With my client Stevie, her brain had obviously recorded an implicit memory of the environment where her abuse took place; but not the associated temporal details that would have helped her brain to file the event as historical. Instead, to all intents and purposes, Stevie’s body, when triggered, reacted as though the abuse had never ended.

These early interactions determine how our brains develop, with the brains of infants very sensitive to their particular family life. Our relationships up to the age of two are especially important because the hippocampus only comes on stream during the second or third year of life. So in the first years, experiences register mainly in the amygdala and, consequently, are only accessible through habitual behaviours, sensations and emotions.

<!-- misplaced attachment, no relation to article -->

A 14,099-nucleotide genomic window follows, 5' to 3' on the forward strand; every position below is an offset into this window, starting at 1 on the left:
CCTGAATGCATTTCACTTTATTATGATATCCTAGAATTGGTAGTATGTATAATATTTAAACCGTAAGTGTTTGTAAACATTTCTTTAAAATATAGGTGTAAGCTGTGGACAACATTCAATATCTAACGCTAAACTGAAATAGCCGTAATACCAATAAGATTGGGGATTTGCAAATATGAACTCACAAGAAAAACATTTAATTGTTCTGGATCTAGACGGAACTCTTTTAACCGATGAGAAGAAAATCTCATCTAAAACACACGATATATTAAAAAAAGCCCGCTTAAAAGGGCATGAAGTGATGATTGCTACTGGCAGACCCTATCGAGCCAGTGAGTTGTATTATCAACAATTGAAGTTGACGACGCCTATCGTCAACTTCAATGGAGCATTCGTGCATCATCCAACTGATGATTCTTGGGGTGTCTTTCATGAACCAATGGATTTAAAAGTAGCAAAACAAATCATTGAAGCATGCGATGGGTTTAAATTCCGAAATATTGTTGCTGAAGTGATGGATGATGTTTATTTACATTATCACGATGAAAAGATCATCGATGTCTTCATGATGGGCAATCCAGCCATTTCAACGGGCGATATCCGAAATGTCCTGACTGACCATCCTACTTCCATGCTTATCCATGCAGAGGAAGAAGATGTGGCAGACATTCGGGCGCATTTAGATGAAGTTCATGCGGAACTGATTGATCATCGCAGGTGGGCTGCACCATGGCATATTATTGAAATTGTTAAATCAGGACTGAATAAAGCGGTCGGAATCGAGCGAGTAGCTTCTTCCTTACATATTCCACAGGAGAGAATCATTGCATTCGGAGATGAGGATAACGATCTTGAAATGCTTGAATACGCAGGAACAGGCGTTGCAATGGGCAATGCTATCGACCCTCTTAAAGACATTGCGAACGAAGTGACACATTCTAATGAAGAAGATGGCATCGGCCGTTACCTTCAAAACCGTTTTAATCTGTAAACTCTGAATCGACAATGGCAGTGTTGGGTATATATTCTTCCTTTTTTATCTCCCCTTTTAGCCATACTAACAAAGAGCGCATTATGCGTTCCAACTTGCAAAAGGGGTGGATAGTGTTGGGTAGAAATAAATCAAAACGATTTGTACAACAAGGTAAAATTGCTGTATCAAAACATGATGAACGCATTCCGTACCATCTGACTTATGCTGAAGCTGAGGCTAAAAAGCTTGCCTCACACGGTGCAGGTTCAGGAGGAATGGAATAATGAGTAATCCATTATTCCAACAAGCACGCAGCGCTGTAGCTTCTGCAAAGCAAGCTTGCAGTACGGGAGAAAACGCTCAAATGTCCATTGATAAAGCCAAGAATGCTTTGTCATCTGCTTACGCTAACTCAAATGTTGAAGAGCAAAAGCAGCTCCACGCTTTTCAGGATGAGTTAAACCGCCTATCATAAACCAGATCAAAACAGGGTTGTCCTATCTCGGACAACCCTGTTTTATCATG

Paying attention to our bodies is vital for letting go of the traumas that keep many lost in the past, ensuring their brains keep reacting as if what took place long ago is still happening now. We generally find that people have poor memory for their early traumas, so it’s the body that will often indicate more clearly the issues a client is struggling with. It’s a way of making the implicit explicit. For example, Peter’s* parents were overly strict and controlling and any signs of dissent from him led to harsh punishment by his father. As a child, Peter (*not his real name) was understandably very angry about the restrictions on his individuality, but he wasn’t able to express this out of fear of the repercussions. So, when I first saw him, one of the things he complained about a lot was chronic tension and pain in his shoulders – a result of how he had suppressed his anger by contracting his shoulder muscles, something commonly seen with inhibited anger. One of the things that proved important during Peter’s therapy was taking up yoga, where he learned how to open up his posture and deepen his breathing – thereby helping to “rewire” old brain patterns that had outlived their usefulness.